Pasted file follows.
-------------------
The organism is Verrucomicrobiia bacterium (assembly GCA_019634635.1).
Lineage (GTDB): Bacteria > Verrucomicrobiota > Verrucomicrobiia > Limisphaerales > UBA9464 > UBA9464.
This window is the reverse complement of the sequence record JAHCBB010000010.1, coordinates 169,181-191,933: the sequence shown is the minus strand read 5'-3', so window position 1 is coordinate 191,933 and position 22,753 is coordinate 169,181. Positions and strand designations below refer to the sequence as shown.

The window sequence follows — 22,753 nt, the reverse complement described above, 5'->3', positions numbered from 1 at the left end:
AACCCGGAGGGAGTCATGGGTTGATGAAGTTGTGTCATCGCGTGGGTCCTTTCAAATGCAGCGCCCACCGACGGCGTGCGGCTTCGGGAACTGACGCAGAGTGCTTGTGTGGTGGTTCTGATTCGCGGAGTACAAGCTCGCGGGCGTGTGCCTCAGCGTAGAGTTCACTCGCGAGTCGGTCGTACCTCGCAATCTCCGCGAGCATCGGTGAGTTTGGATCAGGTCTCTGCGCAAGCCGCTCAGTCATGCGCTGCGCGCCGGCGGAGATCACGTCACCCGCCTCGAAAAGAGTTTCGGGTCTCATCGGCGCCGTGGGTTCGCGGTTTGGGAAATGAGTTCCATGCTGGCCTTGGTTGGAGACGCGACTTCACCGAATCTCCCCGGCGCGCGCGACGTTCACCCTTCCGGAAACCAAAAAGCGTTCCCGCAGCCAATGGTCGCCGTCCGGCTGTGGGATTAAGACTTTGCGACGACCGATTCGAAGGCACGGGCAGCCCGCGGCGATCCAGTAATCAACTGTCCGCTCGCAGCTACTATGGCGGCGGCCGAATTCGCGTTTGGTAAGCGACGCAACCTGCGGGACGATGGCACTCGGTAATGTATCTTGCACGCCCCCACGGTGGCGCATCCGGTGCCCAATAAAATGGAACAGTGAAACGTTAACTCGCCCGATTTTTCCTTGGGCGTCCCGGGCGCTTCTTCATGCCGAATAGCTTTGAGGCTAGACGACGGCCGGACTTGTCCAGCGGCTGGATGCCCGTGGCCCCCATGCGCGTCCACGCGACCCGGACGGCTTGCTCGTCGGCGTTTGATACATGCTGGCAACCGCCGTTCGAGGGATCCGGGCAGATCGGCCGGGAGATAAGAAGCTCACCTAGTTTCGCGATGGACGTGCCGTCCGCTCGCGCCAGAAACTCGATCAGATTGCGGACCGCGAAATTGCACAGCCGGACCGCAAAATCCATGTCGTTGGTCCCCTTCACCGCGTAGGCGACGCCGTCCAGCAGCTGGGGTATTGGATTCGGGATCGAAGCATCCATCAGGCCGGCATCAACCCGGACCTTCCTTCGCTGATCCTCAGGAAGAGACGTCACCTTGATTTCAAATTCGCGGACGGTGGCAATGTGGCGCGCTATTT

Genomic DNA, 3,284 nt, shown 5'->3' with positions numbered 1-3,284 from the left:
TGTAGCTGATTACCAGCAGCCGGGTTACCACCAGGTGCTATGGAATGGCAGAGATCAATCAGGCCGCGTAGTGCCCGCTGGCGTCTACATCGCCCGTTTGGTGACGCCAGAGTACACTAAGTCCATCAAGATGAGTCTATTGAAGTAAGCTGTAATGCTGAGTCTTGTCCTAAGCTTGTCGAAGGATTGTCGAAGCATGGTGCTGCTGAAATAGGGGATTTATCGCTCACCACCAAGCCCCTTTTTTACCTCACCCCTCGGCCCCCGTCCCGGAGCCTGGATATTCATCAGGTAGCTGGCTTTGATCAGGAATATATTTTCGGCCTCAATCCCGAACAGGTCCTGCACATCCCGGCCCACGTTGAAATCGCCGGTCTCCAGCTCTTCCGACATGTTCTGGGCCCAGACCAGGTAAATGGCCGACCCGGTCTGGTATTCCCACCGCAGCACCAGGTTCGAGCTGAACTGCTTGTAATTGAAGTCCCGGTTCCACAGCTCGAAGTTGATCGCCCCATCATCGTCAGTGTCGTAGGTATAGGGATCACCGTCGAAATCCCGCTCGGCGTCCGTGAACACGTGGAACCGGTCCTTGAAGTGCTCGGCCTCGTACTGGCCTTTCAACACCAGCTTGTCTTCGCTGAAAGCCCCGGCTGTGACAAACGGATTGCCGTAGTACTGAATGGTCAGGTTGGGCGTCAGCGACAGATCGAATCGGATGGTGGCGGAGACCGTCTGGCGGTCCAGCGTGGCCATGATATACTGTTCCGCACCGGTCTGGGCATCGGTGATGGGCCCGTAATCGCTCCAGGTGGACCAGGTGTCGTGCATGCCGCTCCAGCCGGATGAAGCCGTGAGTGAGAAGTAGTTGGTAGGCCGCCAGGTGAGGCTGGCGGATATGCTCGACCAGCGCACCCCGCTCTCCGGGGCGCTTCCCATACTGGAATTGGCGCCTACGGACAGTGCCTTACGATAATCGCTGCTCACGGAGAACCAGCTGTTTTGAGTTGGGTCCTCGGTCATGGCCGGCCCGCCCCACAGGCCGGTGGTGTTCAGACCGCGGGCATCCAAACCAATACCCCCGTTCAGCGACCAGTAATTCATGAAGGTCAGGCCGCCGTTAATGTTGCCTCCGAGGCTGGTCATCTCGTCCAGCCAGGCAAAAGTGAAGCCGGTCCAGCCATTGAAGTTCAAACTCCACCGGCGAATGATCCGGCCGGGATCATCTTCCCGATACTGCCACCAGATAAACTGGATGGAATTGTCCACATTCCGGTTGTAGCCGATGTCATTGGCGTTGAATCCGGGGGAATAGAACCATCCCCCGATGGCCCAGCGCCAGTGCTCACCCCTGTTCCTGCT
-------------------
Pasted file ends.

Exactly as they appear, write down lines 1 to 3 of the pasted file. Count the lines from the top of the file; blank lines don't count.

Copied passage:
The organism is Verrucomicrobiia bacterium (assembly GCA_019634635.1).
Lineage (GTDB): Bacteria > Verrucomicrobiota > Verrucomicrobiia > Limisphaerales > UBA9464 > UBA9464.
This window is the reverse complement of the sequence record JAHCBB010000010.1, coordinates 169,181-191,933: the sequence shown is the minus strand read 5'-3', so window position 1 is coordinate 191,933 and position 22,753 is coordinate 169,181. Positions and strand designations below refer to the sequence as shown.